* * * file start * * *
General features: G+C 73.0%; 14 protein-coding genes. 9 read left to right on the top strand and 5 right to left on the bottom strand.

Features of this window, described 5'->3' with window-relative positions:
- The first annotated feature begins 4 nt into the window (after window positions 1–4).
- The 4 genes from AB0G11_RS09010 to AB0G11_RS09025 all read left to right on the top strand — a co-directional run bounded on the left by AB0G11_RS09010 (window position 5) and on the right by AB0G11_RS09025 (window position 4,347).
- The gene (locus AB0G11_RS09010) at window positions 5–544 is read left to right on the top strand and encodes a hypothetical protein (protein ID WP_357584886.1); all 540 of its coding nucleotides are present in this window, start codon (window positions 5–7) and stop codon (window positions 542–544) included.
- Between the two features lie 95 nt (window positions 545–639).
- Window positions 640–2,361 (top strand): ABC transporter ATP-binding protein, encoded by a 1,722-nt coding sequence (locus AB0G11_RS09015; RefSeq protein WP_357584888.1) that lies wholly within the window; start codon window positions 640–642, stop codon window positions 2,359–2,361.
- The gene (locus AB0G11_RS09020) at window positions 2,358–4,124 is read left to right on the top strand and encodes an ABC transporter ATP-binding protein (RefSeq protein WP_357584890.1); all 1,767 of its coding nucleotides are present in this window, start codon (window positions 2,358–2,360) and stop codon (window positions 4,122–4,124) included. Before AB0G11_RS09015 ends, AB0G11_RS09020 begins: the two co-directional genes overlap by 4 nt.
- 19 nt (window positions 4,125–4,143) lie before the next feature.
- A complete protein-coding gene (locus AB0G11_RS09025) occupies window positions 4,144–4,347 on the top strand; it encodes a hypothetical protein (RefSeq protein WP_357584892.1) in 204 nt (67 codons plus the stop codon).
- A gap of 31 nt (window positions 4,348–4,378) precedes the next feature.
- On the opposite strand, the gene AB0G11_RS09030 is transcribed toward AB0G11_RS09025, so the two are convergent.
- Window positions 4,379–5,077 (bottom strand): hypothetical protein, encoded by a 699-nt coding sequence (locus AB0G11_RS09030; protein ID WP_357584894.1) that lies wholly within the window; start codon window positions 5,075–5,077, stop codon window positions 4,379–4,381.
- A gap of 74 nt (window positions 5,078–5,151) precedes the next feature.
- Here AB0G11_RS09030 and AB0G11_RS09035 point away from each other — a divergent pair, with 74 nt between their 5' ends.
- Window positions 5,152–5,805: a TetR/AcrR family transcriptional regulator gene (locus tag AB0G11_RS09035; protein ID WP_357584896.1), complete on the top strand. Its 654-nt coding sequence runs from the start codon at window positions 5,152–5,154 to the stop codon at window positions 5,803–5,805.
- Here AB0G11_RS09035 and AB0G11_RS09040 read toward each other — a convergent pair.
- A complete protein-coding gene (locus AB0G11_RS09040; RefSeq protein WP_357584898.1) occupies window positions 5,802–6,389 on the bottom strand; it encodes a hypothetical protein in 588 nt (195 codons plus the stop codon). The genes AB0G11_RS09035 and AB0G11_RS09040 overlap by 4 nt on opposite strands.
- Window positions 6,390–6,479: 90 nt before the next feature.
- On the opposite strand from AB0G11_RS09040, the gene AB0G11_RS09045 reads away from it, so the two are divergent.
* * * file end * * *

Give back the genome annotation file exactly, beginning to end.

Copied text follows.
General features: G+C 73.0%; 14 protein-coding genes. 9 read left to right on the top strand and 5 right to left on the bottom strand.

Features of this window, described 5'->3' with window-relative positions:
- The first annotated feature begins 4 nt into the window (after window positions 1–4).
- The 4 genes from AB0G11_RS09010 to AB0G11_RS09025 all read left to right on the top strand — a co-directional run bounded on the left by AB0G11_RS09010 (window position 5) and on the right by AB0G11_RS09025 (window position 4,347).
- The gene (locus AB0G11_RS09010) at window positions 5–544 is read left to right on the top strand and encodes a hypothetical protein (protein ID WP_357584886.1); all 540 of its coding nucleotides are present in this window, start codon (window positions 5–7) and stop codon (window positions 542–544) included.
- Between the two features lie 95 nt (window positions 545–639).
- Window positions 640–2,361 (top strand): ABC transporter ATP-binding protein, encoded by a 1,722-nt coding sequence (locus AB0G11_RS09015; RefSeq protein WP_357584888.1) that lies wholly within the window; start codon window positions 640–642, stop codon window positions 2,359–2,361.
- The gene (locus AB0G11_RS09020) at window positions 2,358–4,124 is read left to right on the top strand and encodes an ABC transporter ATP-binding protein (RefSeq protein WP_357584890.1); all 1,767 of its coding nucleotides are present in this window, start codon (window positions 2,358–2,360) and stop codon (window positions 4,122–4,124) included. Before AB0G11_RS09015 ends, AB0G11_RS09020 begins: the two co-directional genes overlap by 4 nt.
- 19 nt (window positions 4,125–4,143) lie before the next feature.
- A complete protein-coding gene (locus AB0G11_RS09025) occupies window positions 4,144–4,347 on the top strand; it encodes a hypothetical protein (RefSeq protein WP_357584892.1) in 204 nt (67 codons plus the stop codon).
- A gap of 31 nt (window positions 4,348–4,378) precedes the next feature.
- On the opposite strand, the gene AB0G11_RS09030 is transcribed toward AB0G11_RS09025, so the two are convergent.
- Window positions 4,379–5,077 (bottom strand): hypothetical protein, encoded by a 699-nt coding sequence (locus AB0G11_RS09030; protein ID WP_357584894.1) that lies wholly within the window; start codon window positions 5,075–5,077, stop codon window positions 4,379–4,381.
- A gap of 74 nt (window positions 5,078–5,151) precedes the next feature.
- Here AB0G11_RS09030 and AB0G11_RS09035 point away from each other — a divergent pair, with 74 nt between their 5' ends.
- Window positions 5,152–5,805: a TetR/AcrR family transcriptional regulator gene (locus tag AB0G11_RS09035; protein ID WP_357584896.1), complete on the top strand. Its 654-nt coding sequence runs from the start codon at window positions 5,152–5,154 to the stop codon at window positions 5,803–5,805.
- Here AB0G11_RS09035 and AB0G11_RS09040 read toward each other — a convergent pair.
- A complete protein-coding gene (locus AB0G11_RS09040; RefSeq protein WP_357584898.1) occupies window positions 5,802–6,389 on the bottom strand; it encodes a hypothetical protein in 588 nt (195 codons plus the stop codon). The genes AB0G11_RS09035 and AB0G11_RS09040 overlap by 4 nt on opposite strands.
- Window positions 6,390–6,479: 90 nt before the next feature.
- On the opposite strand from AB0G11_RS09040, the gene AB0G11_RS09045 reads away from it, so the two are divergent.